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[whitespace] Burning Building Photograph by Dan Pulcrano

Hot off the Press: Building catches fire, media freak out.

Public Eye

The Hot Story

There's probably no better way to publicize a new shopping center than an eight-alarm fire 30 days before its grand opening. If Santana Row wasn't a household word around the Bay Area, it sure is now. ... In their excitement to cover San Jose's Fire of the Century on Monday, however, the Bay Area media may have given the impression that the entire 42-acre urban village had completely incinerated itself. Confused news commentators broadcasting live feeds of the flaming Building 7 from helicopters above Winchester Avenue misidentified the vantage point as Stevens Creek Boulevard and suggested that the entire development was aflame as aghast viewers watched three stories pancake in real time, Twin Towers-style. The next day's headlines (Merc: Fire devastates S.J.'s Santana Row; Chron: Inferno destroys upscale San Jose development) continued the disinformation, though the less sensational fine print gave a more accurate assessment of the damage. ... In actuality, the fire leveled more than half of the project's 500 residential units and reduced about 20 percent of its half-million square feet of retail space to a charred shotcrete shell. Oddly, the scaffolding held up better than the framing itself, standing like an unclothed skeleton facing from the Winchester Mystery House and Flames Restaurant as plumes of water doused hot spots during a smoky sunset. ... At ground zero, Mayor Ron Gonzales waxed Giulianic about the success of the city's police and firefighters in containing and controlling the fire in a couple of hours, with no human injuries. "Do we have any word on the unaccounted-for person?" Fire Capt. Greg Spence asked. "We found him in a local watering hole," confirmed Santana GM Tom Miles. Gonzales also repeated the story that "they found a guy by calling him on his cell phone--he was having a drink," but there was no independent way to confirm whether this was the kind of urban legend that often circulates during disasters, like the myth of the firefighters buried alive in an SUV amid the WTC rubble. ... While expressing appropriate concern for the 100 people whose homes on the other side of Highway 280 were ignited by windborne burning embers, Santana officials declared their intention to cut ribbons as near to the Sept. 19 scheduled opening as possible. They ticked off statistics about the grand plan to recreate Barcelona on auto row, with an attention to detail and aesthetics that left Eye's delegation fully impressed during a tour exactly a month before the blaze. ... Designers had made extraordinary efforts in No. 7 to differentiate the façades on the city block, as if they were individually constructed buildings that had risen over the years. The complex burned like a single building though, and flames presumably raced down the long hallways and wood-framing like a lit firecracker fuse. SJFD officials point out that the sprinklers weren't in yet, and an unfinished building burns faster than one with all its amenities in place. "I'm sure the fire department will do a full investigation," the mayor assured Eye.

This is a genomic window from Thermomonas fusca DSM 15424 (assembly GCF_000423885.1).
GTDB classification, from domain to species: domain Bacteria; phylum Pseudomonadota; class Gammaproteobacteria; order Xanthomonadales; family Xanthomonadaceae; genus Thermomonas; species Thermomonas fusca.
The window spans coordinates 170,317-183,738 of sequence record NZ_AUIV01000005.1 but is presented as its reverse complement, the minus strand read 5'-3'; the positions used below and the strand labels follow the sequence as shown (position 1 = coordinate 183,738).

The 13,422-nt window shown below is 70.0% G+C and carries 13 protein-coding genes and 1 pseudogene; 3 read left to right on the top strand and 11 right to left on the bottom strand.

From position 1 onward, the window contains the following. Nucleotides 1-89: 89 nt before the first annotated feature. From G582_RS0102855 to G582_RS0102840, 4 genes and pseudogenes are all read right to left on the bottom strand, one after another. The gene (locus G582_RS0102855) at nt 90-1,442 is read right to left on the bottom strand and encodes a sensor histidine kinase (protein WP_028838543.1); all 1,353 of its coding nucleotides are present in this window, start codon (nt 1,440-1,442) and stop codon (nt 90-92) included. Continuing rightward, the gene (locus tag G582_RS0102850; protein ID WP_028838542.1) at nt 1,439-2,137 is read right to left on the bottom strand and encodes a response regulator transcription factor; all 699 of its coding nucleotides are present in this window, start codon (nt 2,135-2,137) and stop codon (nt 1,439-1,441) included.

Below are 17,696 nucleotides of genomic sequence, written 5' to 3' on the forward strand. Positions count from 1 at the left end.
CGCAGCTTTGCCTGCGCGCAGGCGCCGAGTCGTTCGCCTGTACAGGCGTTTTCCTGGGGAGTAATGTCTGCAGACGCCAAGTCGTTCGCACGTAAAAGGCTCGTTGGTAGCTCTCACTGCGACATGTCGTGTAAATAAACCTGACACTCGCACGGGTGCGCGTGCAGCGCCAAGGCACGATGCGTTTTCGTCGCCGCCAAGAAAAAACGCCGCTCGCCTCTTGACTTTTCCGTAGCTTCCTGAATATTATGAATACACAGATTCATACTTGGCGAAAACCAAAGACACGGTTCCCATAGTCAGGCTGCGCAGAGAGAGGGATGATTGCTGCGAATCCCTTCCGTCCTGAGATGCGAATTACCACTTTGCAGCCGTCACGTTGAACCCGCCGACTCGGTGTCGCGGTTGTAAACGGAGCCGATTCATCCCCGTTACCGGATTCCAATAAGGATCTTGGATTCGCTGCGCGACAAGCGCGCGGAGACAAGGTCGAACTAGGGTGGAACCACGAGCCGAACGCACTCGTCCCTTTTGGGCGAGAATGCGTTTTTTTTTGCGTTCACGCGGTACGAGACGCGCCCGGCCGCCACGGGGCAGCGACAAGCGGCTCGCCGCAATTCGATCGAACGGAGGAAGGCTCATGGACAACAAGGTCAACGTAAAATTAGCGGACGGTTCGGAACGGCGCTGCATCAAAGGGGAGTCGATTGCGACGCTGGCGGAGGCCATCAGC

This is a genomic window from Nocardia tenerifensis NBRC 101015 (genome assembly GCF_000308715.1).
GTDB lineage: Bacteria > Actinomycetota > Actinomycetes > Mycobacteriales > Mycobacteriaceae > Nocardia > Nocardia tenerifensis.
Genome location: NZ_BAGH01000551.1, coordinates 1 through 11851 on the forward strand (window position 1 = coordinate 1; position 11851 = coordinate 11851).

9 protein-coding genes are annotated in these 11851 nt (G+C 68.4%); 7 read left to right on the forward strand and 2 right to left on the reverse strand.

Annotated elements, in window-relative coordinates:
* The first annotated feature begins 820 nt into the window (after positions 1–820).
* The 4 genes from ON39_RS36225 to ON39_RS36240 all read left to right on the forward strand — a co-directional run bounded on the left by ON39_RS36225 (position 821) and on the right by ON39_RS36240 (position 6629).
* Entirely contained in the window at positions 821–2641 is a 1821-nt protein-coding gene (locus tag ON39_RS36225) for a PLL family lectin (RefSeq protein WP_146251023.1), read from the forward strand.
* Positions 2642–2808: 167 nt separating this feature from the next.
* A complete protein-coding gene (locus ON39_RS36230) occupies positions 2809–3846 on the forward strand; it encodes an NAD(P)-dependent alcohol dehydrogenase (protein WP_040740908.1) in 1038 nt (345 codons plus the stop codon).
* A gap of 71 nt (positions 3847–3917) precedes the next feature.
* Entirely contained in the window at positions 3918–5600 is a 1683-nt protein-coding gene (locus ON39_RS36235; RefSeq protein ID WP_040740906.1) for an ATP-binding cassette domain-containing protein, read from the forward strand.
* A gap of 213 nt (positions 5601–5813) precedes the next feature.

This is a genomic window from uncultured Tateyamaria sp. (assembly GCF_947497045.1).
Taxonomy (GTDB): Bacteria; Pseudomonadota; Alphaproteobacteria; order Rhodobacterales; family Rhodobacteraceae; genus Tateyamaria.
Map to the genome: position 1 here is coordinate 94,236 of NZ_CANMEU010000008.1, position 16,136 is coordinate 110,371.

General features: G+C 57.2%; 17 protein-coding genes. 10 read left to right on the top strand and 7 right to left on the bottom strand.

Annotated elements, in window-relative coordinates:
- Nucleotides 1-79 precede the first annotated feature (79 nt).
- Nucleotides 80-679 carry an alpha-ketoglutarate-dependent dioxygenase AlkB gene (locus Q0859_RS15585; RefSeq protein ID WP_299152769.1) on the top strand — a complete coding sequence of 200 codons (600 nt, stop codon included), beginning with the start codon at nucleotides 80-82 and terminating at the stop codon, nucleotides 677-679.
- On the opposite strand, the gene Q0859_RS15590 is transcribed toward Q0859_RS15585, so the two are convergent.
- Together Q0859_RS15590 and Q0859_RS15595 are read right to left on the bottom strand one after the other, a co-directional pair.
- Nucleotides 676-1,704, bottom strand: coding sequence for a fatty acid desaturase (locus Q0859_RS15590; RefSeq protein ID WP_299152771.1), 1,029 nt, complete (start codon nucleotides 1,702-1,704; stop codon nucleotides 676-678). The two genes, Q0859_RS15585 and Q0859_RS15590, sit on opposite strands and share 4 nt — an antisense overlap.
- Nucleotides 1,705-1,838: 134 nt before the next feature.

Ron Gonzales
Photograph by Dan Pulcrano

San Jose Mayor Ron Gonzales

Tom Miles
Photograph by Dan Pulcrano

Santana Row's Tom Miles

Firefighter
Photograph by Dan Pulcrano

6:16pm A firefighter returns to his engine after successfully containing the fire.


Additional photographs online at sanjose.com/santanarow

Hetero Geniuses

Pious lobbying group the Campaign for California Families was knee-deep in its tactical offensive against Assembly Bill 2651 last week. California Families tasks itself with defending the heterosexual family unit, which is "the foundation of civilization," the group's mission statement asserts. The bill makes sensitivity training an option for foster parents, encourages the recruitment of gay-friendly foster parents and outlaws discrimination against homosexual foster kids (preventing foster parents from exchanging their gay foster kids for new, straight ones). The legislation, sponsored by Assemblymember JUDY CHU (D-San Gabriel Valley), in the eyes of California Families, makes people gay. "The bill, AB 2651, would essentially promote transsexual, bisexual and homosexual behavior among foster kids, according to RANDY THOMASSON, executive director of the Campaign for California Families," as quoted on the group's June 7 press release. On Aug. 14, the group hit the office of San Jose's Assemblymember SIMON SALINAS (D-28th District) to press the moderates to vote no on this gay-making bill. As Eye mentioned, California Families was a busy bee during its lobbying campaign last week. So much so, that it couldn't respond to every single media call, PR rep CINDY AVAKIAN told Eye. But even with its nose to the grindstone, ultimately, California Families failed to sway its targets, and the Assembly passed Chu's bill 41-28 in a final vote on Aug. 19. Word has it the Campaign for California Families scheme was so ineffective that it convinced at least one dedicated Christian assemblymember to side with the bill.